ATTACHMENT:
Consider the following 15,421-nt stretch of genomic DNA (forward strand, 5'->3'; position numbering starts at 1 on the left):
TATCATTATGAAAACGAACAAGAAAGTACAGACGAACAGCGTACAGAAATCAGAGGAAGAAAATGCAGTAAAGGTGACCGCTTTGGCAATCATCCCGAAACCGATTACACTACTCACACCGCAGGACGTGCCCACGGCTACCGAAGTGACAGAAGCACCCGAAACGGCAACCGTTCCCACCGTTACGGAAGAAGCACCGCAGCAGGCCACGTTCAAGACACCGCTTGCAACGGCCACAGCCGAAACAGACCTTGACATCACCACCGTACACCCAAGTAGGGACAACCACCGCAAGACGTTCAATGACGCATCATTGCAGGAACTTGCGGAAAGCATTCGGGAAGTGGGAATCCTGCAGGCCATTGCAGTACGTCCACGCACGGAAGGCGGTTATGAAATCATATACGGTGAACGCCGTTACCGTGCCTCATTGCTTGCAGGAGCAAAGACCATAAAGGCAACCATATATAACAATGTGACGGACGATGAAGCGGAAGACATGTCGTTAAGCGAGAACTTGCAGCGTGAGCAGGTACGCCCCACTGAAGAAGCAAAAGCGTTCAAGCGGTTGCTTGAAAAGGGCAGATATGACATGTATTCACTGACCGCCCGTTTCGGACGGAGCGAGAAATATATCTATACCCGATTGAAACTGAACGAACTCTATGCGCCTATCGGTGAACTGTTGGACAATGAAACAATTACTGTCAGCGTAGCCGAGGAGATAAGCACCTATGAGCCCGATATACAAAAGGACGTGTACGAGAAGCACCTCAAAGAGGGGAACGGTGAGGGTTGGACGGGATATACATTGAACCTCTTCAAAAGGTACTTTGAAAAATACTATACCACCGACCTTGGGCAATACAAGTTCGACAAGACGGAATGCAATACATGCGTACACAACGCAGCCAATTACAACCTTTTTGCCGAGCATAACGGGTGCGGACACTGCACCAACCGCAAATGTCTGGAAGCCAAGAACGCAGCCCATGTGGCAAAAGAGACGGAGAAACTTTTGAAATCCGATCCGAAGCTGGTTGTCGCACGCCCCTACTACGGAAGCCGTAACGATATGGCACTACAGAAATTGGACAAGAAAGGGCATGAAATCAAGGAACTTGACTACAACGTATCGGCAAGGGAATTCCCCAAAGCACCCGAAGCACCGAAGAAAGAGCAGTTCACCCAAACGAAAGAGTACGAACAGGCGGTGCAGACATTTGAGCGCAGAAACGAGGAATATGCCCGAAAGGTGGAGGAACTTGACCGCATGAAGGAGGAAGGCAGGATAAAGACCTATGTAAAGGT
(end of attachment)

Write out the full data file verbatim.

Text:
Consider the following 15,421-nt stretch of genomic DNA (forward strand, 5'->3'; position numbering starts at 1 on the left):
TATCATTATGAAAACGAACAAGAAAGTACAGACGAACAGCGTACAGAAATCAGAGGAAGAAAATGCAGTAAAGGTGACCGCTTTGGCAATCATCCCGAAACCGATTACACTACTCACACCGCAGGACGTGCCCACGGCTACCGAAGTGACAGAAGCACCCGAAACGGCAACCGTTCCCACCGTTACGGAAGAAGCACCGCAGCAGGCCACGTTCAAGACACCGCTTGCAACGGCCACAGCCGAAACAGACCTTGACATCACCACCGTACACCCAAGTAGGGACAACCACCGCAAGACGTTCAATGACGCATCATTGCAGGAACTTGCGGAAAGCATTCGGGAAGTGGGAATCCTGCAGGCCATTGCAGTACGTCCACGCACGGAAGGCGGTTATGAAATCATATACGGTGAACGCCGTTACCGTGCCTCATTGCTTGCAGGAGCAAAGACCATAAAGGCAACCATATATAACAATGTGACGGACGATGAAGCGGAAGACATGTCGTTAAGCGAGAACTTGCAGCGTGAGCAGGTACGCCCCACTGAAGAAGCAAAAGCGTTCAAGCGGTTGCTTGAAAAGGGCAGATATGACATGTATTCACTGACCGCCCGTTTCGGACGGAGCGAGAAATATATCTATACCCGATTGAAACTGAACGAACTCTATGCGCCTATCGGTGAACTGTTGGACAATGAAACAATTACTGTCAGCGTAGCCGAGGAGATAAGCACCTATGAGCCCGATATACAAAAGGACGTGTACGAGAAGCACCTCAAAGAGGGGAACGGTGAGGGTTGGACGGGATATACATTGAACCTCTTCAAAAGGTACTTTGAAAAATACTATACCACCGACCTTGGGCAATACAAGTTCGACAAGACGGAATGCAATACATGCGTACACAACGCAGCCAATTACAACCTTTTTGCCGAGCATAACGGGTGCGGACACTGCACCAACCGCAAATGTCTGGAAGCCAAGAACGCAGCCCATGTGGCAAAAGAGACGGAGAAACTTTTGAAATCCGATCCGAAGCTGGTTGTCGCACGCCCCTACTACGGAAGCCGTAACGATATGGCACTACAGAAATTGGACAAGAAAGGGCATGAAATCAAGGAACTTGACTACAACGTATCGGCAAGGGAATTCCCCAAAGCACCCGAAGCACCGAAGAAAGAGCAGTTCACCCAAACGAAAGAGTACGAACAGGCGGTGCAGACATTTGAGCGCAGAAACGAGGAATATGCCCGAAAGGTGGAGGAACTTGACCGCATGAAGGAGGAAGGCAGGATAAAGACCTATGTAAAGGT